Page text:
You could say Kate Voegele is an overachiever. At 22 years old, the Cleveland, Ohio native has spent the better part of the last two years juggling life as a full-time singer-songwriter, part-time actress and a college student, rarely pausing to take a breath. “Multi-tasking has always been my thing,” she says. “For my first album, I somehow scheduled my classes around recording sessions, and still got a 4.0 grade point average. Then I took a break from school and went on the road, but halfway through, I got offered One Tree Hill completely unexpectedly. That was when life got ridiculous.”
Ridiculous in the sense that Voegele went from being a complete unknown to a TV star, and from a girl writing songs in her dorm room to a bonafide recording artist with legions of loyal fans, all in less than a year. Voegele is still pinching herself just to make sure it’s really happening. “Sometimes I look around and wonder what I’ve done to deserve all this,” she says with a laugh.
It was by virtue of her talent, vivacious personality and sheer determination that Voegele scored the tie-in of a lifetime: playing the spunky Mia on popular teen drama One Tree Hill, but performing her own music. Thanks to that confluence of events, her MySpace Records debut, Don’t Look Away, sold close to a quarter million copies, climbed to No. 4 on the iTunes chart and sent Voegele upstream to Interscope (which has a distribution partnership with MySpace). Now Voegele is seeing her musical wish list come true with A Fine Mess, her second serving of undeniable pop-rock charm, produced by Mike Elizondo (Maroon 5, Fiona Apple) and scheduled for release in May 2009.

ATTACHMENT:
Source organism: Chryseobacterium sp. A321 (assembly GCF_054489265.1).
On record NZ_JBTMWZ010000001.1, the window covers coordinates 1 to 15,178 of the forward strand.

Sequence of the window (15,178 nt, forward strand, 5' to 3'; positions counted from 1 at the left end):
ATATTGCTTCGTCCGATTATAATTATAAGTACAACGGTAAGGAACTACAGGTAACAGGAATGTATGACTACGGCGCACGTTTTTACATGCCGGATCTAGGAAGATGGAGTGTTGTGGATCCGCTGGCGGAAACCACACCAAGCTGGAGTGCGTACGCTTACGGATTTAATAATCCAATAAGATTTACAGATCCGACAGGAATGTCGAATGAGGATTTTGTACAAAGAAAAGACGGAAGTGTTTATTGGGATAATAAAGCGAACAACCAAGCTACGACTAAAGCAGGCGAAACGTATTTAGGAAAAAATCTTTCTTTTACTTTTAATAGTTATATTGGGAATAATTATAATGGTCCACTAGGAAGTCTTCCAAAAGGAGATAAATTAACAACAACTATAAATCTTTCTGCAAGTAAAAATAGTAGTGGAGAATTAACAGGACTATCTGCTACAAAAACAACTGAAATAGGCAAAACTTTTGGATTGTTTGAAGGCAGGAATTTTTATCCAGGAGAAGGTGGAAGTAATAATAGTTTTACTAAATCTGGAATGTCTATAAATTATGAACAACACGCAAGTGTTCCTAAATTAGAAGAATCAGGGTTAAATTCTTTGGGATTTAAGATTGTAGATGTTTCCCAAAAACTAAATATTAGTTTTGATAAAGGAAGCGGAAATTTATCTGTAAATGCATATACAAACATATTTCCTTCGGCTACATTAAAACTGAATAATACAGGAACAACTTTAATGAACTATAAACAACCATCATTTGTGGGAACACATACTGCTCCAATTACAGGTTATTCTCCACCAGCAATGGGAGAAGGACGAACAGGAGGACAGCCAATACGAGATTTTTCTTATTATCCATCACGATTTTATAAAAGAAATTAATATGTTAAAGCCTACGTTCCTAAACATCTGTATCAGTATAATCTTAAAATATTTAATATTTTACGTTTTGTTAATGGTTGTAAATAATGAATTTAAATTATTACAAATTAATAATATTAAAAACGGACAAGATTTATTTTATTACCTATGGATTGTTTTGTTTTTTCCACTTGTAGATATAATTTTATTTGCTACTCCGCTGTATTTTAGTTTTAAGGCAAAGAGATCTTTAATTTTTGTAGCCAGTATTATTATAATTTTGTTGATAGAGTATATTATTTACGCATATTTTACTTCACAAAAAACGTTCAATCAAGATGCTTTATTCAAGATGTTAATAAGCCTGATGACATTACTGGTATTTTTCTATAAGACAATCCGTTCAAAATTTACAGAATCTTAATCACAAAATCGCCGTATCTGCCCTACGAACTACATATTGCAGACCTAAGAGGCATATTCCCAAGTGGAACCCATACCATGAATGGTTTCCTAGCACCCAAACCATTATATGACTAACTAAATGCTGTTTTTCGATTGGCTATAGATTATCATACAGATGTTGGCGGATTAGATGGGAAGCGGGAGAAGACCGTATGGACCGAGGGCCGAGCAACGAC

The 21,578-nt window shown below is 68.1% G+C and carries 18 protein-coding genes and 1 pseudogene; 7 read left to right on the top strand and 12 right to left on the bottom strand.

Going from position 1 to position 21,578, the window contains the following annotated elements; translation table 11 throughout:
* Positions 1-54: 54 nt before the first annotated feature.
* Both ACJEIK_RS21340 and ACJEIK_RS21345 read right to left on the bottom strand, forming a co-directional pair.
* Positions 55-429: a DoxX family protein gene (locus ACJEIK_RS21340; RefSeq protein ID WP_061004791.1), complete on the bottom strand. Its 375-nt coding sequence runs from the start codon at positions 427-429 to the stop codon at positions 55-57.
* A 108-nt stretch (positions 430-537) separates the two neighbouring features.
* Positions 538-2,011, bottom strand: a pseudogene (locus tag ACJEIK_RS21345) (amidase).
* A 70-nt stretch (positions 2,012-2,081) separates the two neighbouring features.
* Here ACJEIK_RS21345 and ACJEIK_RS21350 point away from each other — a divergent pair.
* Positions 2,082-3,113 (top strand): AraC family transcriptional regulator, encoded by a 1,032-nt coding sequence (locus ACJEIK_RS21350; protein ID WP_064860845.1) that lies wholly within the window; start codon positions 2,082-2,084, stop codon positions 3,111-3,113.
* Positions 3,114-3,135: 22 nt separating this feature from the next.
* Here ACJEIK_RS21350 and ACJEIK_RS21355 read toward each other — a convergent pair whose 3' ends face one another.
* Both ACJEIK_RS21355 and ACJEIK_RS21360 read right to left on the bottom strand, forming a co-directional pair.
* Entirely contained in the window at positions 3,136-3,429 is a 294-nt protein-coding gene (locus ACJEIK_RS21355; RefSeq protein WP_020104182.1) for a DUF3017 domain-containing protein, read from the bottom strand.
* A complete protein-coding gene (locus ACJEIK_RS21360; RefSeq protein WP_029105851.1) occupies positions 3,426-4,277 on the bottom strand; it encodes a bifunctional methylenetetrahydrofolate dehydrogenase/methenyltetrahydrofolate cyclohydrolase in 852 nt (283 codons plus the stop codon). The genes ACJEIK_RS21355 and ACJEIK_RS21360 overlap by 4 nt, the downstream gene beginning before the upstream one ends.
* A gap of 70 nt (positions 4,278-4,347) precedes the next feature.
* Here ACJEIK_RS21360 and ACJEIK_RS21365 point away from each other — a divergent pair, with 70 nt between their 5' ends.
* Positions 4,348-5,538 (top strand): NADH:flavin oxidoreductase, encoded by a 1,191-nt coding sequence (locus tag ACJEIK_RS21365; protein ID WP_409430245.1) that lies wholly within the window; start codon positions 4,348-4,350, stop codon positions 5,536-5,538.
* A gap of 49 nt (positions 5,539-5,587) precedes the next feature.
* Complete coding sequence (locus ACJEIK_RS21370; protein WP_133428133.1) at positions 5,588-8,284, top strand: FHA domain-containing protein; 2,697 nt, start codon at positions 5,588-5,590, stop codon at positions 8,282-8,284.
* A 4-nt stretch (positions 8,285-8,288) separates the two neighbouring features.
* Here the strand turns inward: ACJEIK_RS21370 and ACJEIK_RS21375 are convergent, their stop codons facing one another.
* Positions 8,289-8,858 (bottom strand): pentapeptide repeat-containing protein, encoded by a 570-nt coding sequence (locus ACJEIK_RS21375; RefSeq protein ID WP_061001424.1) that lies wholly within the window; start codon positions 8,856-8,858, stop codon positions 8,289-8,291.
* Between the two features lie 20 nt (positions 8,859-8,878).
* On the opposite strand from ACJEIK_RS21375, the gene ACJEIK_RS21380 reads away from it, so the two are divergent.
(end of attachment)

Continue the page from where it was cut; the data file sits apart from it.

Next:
Brimming with optimism, first time independence and the wisdom that comes from one too many broken hearts, A Fine Mess is the continuation of a road Voegele was destined to travel, and, like every milestone in her career thus far, she navigates it with gusto. “It’s easy to get caught up in trying to write hit songs when you’re working on a second record,” says Voegele. “But for me, it’s about remembering why I started expressing myself through music in the first place — how it came from a need to write and there was nothing mechanical about it. Those are the best songs, when I’m not thinking about it, which usually means that I write at really inconvenient times.”
In Voegele’s nomadic world, that means songs penned on airplanes and tour buses, cafés in Wilmington, North Carolina and hotel rooms in Los Angeles. “I got all this inspiration and a bunch of ideas from a year and a half on the road,” she explains. “I’ve traveled to so many different places and had all these unexpected adventures with great people — that’s where this body of work comes from.